Free exhibition stand design: a dysfunctional process?

CAD-exhibition-stand-design

Quadrant2Design’s MD Alan Jenkins offers some advice on how to avoid the pitfalls and get the best from your exhibition stand designer.

 

As exhibition design and build contractors, UK-based Quadrant2Design play the free design game, where we provide free, no obligation design visuals to potential clients.

In truth, we have little option. All of our competitors offer prospective clients a free design, and to be in the running, we have to as well. It’s as simple as that.

With seven great designers and visualisers on the job, we feel we play the game as well as anyone, if not better than most. Nevertheless, it imposes certain strains and costs upon our company that would otherwise not be there if ‘free design’ did not exist.

Of course, from the other side of the fence, where the potential client stands, free design must seem like a universal good. You can approach as many exhibition design-and-build contractors you like and get free design visuals from all of them. It costs you nothing and you have lots of different designs to choose from. What’s not to like?

However, not all is at it seems. My contention is that the free design process can create a dysfunctional relationship between you (the client) and the exhibition design-and-build contractor (the supplier).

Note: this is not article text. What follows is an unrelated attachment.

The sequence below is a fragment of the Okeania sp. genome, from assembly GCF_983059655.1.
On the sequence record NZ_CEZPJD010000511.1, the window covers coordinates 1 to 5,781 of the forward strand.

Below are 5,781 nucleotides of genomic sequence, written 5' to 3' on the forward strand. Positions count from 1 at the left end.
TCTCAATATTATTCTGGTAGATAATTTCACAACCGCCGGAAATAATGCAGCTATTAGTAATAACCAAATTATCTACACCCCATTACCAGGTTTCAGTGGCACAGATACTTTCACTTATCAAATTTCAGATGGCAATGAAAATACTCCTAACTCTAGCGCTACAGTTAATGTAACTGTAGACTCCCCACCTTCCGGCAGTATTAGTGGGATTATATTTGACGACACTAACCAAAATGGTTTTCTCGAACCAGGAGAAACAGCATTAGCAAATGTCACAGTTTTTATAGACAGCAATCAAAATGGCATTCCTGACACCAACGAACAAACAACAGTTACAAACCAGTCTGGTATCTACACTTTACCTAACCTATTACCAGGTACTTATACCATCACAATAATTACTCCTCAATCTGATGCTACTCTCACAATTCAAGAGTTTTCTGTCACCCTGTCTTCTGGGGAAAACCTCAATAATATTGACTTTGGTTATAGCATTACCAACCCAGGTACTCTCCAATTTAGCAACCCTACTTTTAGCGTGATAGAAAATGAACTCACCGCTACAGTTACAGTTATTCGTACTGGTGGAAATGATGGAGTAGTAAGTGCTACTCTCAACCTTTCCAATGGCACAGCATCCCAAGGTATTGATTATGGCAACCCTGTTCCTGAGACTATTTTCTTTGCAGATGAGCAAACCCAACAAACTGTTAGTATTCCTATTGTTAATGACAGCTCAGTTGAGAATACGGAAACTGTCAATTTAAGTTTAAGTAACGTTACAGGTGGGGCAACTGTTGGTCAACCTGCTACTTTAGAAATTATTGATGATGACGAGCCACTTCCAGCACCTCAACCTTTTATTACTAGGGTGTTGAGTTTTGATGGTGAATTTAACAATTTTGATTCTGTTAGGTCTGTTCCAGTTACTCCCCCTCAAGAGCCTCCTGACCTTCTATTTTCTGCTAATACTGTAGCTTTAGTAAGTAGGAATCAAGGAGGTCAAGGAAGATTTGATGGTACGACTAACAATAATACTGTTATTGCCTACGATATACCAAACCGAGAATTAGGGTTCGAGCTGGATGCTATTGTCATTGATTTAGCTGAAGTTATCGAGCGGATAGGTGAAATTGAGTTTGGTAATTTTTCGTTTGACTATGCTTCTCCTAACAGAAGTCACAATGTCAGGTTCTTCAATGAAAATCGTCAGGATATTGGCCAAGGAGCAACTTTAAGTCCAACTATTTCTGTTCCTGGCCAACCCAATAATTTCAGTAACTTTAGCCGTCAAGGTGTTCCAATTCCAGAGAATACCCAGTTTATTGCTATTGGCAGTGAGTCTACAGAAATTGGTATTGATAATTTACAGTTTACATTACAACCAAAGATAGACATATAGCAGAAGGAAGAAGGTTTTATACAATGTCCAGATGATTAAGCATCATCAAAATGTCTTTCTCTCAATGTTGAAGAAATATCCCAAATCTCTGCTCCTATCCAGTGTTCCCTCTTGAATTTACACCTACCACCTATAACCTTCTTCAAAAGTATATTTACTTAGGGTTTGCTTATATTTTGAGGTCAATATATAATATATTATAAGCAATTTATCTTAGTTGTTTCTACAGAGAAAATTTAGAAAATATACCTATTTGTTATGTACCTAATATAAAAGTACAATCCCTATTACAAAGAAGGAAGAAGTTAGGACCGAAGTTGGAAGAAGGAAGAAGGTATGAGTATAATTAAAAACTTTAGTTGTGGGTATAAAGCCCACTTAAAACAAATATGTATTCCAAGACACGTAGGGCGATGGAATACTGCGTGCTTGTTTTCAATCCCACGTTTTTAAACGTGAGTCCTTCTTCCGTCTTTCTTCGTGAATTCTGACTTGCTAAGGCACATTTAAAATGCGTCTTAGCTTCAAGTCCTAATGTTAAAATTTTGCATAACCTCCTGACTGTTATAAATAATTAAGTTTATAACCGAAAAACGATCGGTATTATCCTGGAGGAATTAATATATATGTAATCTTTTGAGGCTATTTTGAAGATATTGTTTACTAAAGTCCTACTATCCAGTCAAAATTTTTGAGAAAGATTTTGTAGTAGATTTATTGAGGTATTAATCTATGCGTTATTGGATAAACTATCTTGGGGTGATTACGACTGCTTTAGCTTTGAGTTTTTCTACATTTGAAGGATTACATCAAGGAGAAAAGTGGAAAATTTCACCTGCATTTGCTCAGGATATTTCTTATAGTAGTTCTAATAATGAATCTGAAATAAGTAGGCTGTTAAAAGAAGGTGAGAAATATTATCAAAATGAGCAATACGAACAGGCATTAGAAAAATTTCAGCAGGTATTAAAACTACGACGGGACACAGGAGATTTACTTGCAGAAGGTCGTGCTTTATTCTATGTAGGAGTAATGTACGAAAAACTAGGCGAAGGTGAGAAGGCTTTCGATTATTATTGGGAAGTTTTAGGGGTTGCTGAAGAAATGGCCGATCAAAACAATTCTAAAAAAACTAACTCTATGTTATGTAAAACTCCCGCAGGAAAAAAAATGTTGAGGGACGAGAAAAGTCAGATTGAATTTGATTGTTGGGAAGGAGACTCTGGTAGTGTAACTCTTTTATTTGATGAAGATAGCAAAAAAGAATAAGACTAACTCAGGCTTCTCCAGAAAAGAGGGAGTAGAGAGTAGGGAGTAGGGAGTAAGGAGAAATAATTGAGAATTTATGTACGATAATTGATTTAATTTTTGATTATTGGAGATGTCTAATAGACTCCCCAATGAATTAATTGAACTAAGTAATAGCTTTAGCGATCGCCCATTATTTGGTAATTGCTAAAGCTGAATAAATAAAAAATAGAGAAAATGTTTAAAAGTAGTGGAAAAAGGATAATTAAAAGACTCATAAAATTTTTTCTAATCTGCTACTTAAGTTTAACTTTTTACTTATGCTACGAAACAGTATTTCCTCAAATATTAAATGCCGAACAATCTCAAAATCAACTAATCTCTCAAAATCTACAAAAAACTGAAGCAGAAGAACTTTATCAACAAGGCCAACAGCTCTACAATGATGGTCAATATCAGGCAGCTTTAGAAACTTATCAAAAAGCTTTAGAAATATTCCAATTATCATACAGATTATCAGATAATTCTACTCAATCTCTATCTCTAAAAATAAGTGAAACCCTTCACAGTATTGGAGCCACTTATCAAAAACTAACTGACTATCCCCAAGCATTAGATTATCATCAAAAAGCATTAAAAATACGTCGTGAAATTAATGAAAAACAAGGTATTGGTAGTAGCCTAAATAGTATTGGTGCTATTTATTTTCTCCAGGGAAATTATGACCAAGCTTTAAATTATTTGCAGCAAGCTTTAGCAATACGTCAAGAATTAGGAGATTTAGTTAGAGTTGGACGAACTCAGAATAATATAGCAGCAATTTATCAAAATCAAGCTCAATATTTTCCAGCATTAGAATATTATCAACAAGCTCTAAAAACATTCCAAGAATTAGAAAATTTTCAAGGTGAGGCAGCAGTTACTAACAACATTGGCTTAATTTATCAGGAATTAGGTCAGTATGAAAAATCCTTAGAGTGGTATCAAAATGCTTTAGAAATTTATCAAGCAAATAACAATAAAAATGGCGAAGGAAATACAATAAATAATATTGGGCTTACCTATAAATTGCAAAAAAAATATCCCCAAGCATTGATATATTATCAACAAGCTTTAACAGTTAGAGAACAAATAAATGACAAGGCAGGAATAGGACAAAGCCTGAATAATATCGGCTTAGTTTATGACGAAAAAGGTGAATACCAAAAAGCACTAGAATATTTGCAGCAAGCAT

None of this is to say that ‘free design’ could, or should, be abandoned. If the potential client approaches free design in a responsible and measured manner, it need not be viewed as a negative process by either party.

My point is that you need to manage intelligently the process to get the results you want. Before we look at how this can be achieved, we need to understand the pitfalls that lay in wait for you.

 

Poor engagement

When something is free, you will likely perceive that there is no value in it (otherwise why would it be free?). And when you perceive a thing has no value, you are unwilling to spend much time or thought on it, even though the end result (your exhibition stand) is probably of enormous consequence to your company’s marketing objectives.

This perceived lack of ‘value’ or importance attached to the free-design process, often leads senior marketing managers to delegate the project to an inexperienced junior.

So, the distribution of your design brief, is left to the office junior; the person least able to communicate your needs, priorities and objectives.

On the other side of the fence, this puts us, the exhibition design consultants, in a difficult position. When we attempt to learn more about your company, what you’re looking for, what your aims are, we are often met with blank responses.

Even worse, our attempts to communicate with you, the senior decision-maker, in a bid to ask important questions can cause unnecessary tension.

None of this is the junior marketing executive’s fault.

Rather it’s because the person with the knowledge, responsibility and buying power, is choosing not to engage in the design process.

The result is that the exhibition stands designer works in the dark, lacking the information and guidance that can only be communicated to them by the senior woman or man in the process.